History in the Hills: An early industrialist
I love to read about our local history, specifically the time when our area moved from rural to urban, or rather, industrial. I find it fascinating to see the huge technological shift from our agrarian society to a more industrial way of life. Thinking about my own generation and how we grew up versus that of my children is staggering, let alone my grandparents’ generation versus my children’s.
I think the most incredible generation for leaps in technological innovations would be that of the late 19th century through the mid-20th century. For me it is mind boggling to think that one could be born into an agrarian society with horse and buggy, oil lamps and outhouses and leave this world in a time of automobiles, electricity and television.
The industrial revolution, typically the topic one learns about in school, came about in the 19th century. With any momentous event in our history, there were good and bad outcomes as a result of the change. For us in our valley, industry came to dominate, thus largely replacing the rural way of life here. In Steubenville especially, industry came pretty early in the 19th century. The advent of the foundries, woolen factories and other manufactories propelled Steubenville to the forefront of progress at that time. Their neighbor across the river in Holliday’s Cove in Hancock County remained relatively rural in the 19th century. That is, until a man bought up most of the farms in the area with the dream of establishing an industry and a community.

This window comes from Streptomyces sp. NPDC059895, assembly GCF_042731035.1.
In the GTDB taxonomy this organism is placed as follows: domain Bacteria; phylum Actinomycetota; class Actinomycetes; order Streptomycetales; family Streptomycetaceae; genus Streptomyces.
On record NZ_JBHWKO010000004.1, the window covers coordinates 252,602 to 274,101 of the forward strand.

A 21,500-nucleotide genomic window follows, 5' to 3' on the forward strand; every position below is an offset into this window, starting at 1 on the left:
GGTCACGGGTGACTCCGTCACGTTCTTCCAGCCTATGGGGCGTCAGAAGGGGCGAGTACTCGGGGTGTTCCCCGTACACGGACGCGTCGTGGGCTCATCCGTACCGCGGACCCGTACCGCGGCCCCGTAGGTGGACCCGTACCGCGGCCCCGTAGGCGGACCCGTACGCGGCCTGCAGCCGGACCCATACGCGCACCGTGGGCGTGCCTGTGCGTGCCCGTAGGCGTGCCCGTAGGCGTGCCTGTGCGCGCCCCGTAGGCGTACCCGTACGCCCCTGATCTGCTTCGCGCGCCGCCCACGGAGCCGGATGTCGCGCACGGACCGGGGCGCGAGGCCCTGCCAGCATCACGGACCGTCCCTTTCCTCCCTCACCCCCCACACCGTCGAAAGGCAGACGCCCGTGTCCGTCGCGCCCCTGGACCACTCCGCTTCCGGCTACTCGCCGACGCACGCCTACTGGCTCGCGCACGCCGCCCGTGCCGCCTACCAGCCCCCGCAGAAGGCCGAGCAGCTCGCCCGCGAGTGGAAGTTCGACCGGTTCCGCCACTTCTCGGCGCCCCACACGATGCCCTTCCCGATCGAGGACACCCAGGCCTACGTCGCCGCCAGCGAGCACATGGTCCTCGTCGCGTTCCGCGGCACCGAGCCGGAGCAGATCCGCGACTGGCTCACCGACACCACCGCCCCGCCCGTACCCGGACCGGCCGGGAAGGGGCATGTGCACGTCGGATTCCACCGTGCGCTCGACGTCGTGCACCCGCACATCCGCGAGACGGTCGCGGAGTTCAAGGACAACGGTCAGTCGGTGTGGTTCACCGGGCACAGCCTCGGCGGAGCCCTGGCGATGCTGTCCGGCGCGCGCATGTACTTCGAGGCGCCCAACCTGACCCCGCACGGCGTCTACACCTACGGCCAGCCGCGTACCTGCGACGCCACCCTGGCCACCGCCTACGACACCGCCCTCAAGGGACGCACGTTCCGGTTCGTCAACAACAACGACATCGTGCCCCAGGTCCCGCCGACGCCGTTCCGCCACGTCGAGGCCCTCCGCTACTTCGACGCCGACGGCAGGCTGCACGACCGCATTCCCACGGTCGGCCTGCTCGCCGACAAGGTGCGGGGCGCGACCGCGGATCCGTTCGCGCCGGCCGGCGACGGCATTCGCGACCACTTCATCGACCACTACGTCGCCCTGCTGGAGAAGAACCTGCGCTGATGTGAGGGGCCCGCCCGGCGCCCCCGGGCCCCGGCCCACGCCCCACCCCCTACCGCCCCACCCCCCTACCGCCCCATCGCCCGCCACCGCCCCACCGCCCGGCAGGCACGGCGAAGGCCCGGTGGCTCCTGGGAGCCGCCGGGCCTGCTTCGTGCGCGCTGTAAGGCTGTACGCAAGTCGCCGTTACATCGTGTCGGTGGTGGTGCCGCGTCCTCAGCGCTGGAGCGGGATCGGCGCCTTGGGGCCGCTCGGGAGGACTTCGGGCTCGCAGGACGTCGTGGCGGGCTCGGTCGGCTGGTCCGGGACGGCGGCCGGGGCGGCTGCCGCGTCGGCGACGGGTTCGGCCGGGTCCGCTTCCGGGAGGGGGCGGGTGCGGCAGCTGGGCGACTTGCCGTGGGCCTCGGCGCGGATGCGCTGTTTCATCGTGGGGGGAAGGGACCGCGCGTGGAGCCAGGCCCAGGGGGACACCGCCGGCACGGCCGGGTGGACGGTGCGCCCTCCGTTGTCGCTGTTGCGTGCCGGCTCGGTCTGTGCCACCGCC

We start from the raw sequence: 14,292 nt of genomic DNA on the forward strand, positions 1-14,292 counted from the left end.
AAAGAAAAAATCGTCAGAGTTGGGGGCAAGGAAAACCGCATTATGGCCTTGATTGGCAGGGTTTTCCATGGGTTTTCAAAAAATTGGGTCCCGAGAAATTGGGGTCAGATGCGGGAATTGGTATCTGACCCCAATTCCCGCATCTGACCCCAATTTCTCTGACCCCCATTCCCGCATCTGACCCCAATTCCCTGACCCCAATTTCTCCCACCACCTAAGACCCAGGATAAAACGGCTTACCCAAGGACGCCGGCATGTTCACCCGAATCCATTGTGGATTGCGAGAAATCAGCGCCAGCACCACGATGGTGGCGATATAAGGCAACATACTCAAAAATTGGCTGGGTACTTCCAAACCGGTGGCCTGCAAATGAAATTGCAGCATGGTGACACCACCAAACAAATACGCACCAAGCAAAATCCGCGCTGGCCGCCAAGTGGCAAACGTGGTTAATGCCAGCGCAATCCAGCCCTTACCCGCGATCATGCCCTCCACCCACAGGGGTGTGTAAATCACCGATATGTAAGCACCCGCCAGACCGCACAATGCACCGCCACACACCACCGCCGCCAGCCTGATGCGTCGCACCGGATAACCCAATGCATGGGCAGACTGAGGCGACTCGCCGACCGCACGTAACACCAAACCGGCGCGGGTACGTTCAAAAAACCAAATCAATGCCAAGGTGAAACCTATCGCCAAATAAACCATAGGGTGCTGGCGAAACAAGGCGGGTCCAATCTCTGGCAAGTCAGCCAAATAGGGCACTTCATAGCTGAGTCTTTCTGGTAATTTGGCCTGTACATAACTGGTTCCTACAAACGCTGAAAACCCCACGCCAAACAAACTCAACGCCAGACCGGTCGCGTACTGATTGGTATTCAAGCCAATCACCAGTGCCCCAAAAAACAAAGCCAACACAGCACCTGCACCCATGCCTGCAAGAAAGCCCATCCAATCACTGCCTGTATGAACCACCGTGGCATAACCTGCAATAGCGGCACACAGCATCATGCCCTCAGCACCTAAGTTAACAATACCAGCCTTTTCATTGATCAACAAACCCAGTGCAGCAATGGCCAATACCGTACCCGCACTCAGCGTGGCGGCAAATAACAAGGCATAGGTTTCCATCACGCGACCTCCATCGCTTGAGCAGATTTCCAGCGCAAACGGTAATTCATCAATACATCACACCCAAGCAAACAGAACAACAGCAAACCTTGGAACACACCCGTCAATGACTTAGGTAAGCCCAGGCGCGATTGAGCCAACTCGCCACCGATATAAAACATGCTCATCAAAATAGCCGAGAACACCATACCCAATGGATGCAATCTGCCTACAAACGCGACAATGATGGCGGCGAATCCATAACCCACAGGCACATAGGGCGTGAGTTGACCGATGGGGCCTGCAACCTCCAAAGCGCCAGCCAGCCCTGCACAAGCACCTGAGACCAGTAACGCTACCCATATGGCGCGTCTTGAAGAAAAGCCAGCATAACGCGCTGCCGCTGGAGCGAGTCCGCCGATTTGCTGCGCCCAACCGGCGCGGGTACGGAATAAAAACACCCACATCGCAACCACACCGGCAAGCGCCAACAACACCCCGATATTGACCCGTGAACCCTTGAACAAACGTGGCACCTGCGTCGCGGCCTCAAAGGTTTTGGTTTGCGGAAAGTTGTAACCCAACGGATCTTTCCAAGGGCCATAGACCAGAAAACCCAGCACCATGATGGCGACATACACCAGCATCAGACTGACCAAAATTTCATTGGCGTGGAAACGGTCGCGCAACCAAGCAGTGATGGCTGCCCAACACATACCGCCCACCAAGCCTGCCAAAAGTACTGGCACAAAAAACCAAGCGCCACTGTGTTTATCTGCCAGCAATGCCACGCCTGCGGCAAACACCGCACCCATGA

No, it’s not who you think: E.T. Weir didn’t come to Weirton until 1909. The man who brought industry to Holliday’s Cove was Cyrus Ferguson.
Almost forgotten, Ferguson was responsible for most of our industry in Weirton. Without him, it is plausible that the officials of Weirton Steel would not have been able to purchase the ground for their new mills. Also, the workforce would not have been able to venture from Steubenville to staff the factories. Cyrus Ferguson is as important to our area as any of our early industrialists.
According to Jack Welch’s 1963 book “History of Hancock County,” Cyrus was born on Sept. 20, 1851, on what was then the David Campbell farm, about two miles east of Weirton on the brick road leading to Paris, Pa. His parents died when Cyrus was still young. In fact, his father went west in 1849 during the California Gold Rush. After the death of his parents, he spent most of his childhood working on various farms in Hancock County. In 1875 Cyrus married Mary Elizabeth Smith, and they went on to have six children. Early on, Cyrus opened a meat market in Wellsburg around 1883 and before long, in 1885, he moved his young family to McDonald, Pa., where he established a brick works and meat market in that city. He was also a founding member in 1892 of the Ferguson Hose Co., a group of volunteer firemen in McDonald. Around that same time, he entered the oil business in McDonald, which greatly increased his wealth.
In 1902 he returned to Holliday’s Cove and purchased 1,700 acres of land, most of modern downtown Weirton, and set up a homestead at the old Crawford mansion, located at the corner of Crawford and Pennsylvania avenues. The building was built in 1849 for the Crawford family and reportedly was a stop on the Underground Railroad, which helped escaped enslaved persons on their route to freedom. According to Welch, “In 1907 Ferguson discovered and developed the prolific Holliday’s Cove oil pool, situated on both sides of the Panhandle railroad and just east of the Holliday’s Cove depot, extending for more than three miles to the top of the hill above Wheeling Junction. This deposit was one of the largest Bereagrit sand oil pools ever discovered in the world.”